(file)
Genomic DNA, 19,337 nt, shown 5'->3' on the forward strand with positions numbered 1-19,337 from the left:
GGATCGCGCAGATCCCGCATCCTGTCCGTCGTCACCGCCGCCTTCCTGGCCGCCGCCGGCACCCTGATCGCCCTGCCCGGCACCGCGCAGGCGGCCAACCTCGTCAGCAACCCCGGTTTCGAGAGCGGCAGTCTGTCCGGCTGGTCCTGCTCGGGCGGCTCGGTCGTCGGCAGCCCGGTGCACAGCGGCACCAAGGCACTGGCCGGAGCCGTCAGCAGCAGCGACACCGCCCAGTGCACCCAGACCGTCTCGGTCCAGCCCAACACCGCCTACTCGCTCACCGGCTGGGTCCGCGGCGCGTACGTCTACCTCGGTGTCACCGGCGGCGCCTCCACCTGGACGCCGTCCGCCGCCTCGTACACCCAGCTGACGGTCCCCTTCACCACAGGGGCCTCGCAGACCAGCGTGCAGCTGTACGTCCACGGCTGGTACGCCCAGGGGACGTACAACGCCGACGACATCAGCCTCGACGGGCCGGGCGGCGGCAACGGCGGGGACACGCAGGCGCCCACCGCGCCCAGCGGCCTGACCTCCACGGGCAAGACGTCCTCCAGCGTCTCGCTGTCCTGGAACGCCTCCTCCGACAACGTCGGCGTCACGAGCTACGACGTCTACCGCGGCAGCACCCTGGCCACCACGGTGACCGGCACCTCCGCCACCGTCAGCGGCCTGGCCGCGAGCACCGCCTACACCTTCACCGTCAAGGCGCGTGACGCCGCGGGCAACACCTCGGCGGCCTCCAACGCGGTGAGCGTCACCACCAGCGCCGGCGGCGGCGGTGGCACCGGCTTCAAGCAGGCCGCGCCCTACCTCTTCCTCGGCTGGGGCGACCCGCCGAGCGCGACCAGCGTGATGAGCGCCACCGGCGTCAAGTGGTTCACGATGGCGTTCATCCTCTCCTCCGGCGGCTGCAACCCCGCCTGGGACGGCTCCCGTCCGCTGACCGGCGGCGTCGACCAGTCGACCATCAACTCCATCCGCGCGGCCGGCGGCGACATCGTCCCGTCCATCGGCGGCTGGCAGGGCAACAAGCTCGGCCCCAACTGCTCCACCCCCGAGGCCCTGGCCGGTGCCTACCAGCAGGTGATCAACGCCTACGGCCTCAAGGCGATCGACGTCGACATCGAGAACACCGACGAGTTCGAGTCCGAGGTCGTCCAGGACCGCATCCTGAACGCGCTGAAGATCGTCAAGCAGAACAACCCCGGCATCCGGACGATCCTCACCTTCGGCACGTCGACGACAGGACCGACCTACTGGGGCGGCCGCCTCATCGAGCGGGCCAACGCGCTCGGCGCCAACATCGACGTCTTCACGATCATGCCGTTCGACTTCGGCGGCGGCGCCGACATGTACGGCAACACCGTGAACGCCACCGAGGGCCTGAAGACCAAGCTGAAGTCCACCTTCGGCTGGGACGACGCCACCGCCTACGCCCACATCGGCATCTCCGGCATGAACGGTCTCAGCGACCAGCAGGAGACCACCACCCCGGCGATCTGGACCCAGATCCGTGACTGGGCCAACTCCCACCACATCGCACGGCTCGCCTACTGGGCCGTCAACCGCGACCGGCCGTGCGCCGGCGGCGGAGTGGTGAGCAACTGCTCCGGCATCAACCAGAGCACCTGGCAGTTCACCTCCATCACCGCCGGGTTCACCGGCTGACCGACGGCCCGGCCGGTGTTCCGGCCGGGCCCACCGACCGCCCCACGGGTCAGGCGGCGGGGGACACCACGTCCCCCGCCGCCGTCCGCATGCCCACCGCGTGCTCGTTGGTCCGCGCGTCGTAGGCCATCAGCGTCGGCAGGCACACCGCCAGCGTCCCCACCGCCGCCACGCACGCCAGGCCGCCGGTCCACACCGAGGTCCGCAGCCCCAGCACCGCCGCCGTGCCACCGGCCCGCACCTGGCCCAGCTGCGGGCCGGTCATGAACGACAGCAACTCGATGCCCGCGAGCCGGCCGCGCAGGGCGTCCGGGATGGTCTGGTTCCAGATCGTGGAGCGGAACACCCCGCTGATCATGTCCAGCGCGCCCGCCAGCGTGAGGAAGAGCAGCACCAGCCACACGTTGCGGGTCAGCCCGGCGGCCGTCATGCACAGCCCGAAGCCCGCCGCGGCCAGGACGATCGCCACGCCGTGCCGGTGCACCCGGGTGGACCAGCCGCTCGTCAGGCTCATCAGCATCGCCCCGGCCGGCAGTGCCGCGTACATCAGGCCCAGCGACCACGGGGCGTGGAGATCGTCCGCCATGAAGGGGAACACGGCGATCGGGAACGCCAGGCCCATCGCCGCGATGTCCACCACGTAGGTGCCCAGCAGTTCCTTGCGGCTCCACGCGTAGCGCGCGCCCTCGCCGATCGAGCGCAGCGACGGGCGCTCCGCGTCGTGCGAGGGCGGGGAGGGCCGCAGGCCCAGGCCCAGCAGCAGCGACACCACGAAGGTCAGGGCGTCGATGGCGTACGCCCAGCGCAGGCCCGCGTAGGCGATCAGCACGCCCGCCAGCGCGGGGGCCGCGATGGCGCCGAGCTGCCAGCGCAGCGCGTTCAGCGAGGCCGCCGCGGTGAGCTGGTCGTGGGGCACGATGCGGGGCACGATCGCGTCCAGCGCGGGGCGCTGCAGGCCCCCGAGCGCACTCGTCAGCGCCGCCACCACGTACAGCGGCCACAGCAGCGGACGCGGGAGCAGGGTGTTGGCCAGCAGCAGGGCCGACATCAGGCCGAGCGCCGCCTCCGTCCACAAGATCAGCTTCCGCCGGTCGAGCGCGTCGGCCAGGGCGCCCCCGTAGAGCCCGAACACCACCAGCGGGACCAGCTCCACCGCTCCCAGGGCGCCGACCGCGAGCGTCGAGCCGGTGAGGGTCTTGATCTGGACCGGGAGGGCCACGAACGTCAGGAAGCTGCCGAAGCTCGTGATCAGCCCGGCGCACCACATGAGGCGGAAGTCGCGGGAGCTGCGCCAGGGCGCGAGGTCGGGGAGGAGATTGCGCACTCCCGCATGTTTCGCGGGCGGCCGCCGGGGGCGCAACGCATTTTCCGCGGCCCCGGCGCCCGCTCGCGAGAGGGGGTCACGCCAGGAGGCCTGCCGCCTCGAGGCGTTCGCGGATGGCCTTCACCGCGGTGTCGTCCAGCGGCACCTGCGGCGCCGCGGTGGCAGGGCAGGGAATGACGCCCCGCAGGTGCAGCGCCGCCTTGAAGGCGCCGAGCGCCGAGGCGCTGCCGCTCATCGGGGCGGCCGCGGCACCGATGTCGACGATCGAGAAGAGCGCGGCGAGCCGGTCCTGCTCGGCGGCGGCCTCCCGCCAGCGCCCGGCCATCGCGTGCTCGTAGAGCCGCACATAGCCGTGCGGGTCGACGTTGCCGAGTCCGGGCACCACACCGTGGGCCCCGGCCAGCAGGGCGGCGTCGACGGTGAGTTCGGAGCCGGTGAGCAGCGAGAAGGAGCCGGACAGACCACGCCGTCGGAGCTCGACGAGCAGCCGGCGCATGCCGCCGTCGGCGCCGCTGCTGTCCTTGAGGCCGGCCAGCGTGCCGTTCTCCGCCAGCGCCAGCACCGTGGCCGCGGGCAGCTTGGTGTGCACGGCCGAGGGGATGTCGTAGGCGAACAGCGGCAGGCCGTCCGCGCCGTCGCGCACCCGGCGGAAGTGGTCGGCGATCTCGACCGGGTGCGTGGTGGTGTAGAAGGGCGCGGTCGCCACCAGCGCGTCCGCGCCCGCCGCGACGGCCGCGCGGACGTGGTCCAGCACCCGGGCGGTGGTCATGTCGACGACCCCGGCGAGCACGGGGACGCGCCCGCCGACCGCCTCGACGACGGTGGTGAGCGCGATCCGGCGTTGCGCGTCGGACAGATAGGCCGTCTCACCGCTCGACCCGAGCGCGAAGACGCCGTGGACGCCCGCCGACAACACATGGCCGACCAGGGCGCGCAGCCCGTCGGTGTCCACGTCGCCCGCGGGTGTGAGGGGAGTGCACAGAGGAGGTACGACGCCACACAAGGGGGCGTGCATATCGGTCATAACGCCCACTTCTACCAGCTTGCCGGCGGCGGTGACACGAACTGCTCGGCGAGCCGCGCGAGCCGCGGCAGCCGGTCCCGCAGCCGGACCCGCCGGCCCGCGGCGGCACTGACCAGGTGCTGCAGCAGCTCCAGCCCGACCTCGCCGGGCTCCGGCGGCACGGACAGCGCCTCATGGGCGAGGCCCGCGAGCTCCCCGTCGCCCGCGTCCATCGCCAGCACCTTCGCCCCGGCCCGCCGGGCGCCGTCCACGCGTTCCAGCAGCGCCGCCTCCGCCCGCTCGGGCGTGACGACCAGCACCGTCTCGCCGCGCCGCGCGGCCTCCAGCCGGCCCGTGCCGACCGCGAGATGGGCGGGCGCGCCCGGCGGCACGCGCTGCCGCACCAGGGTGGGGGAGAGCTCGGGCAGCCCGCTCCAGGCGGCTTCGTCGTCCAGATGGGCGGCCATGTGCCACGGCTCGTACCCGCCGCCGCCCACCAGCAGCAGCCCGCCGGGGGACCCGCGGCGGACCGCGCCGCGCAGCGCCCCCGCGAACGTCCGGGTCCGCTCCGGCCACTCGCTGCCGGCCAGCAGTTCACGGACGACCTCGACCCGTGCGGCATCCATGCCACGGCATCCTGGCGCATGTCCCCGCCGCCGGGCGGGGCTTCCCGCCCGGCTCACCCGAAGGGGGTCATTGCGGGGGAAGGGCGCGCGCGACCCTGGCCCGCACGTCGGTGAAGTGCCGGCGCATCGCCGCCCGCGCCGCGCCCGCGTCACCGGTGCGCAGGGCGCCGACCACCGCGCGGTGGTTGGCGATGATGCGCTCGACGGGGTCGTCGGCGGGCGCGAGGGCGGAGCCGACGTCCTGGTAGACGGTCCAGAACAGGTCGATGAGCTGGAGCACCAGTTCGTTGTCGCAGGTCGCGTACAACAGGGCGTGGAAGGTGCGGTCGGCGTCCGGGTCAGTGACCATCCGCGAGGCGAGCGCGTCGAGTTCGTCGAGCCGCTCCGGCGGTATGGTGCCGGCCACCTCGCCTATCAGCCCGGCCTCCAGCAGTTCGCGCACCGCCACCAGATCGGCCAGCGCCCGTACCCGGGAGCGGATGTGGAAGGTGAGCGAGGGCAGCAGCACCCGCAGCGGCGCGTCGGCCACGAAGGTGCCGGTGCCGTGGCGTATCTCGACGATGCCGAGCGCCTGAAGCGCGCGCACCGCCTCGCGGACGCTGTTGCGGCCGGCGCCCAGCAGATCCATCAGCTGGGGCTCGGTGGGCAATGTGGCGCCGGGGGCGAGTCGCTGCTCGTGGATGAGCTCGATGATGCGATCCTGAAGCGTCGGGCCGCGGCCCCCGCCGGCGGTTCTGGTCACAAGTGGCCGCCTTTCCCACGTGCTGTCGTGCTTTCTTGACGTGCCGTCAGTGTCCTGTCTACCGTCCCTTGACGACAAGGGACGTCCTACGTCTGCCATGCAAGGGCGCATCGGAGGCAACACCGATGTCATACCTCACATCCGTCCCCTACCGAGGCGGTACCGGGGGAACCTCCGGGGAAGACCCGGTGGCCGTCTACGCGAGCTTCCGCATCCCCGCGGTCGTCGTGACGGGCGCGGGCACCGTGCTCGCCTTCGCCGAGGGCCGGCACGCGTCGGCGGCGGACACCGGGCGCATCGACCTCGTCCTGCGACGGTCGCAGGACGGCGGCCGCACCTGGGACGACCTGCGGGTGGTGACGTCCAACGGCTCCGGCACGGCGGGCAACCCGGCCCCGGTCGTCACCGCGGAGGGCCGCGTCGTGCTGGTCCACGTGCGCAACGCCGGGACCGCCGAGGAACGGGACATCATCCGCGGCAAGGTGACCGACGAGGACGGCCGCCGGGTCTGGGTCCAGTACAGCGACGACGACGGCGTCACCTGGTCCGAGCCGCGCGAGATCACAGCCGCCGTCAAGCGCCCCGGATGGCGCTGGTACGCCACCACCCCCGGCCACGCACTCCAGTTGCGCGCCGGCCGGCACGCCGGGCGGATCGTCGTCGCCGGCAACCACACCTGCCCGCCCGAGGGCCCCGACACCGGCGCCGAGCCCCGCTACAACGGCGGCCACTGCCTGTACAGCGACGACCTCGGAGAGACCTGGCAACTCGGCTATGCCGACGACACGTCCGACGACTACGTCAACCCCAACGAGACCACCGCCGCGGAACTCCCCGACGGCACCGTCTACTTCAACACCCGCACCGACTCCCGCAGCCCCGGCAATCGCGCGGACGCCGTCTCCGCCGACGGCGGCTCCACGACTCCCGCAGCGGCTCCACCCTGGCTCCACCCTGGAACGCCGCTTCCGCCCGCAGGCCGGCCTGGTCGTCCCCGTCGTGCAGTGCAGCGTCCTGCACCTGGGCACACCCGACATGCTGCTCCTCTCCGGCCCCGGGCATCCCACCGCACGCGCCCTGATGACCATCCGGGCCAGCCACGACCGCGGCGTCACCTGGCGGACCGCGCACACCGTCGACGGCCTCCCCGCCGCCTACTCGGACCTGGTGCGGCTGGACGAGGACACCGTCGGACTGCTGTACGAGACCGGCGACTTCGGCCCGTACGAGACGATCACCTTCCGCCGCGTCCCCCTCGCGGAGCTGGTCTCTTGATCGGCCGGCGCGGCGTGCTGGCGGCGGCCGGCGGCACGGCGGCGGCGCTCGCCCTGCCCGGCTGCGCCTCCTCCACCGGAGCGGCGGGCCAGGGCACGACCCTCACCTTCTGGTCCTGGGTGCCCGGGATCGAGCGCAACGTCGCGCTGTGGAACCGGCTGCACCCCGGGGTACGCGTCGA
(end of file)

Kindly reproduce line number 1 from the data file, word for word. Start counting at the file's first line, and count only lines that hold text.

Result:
Genomic DNA, 19,337 nt, shown 5'->3' on the forward strand with positions numbered 1-19,337 from the left: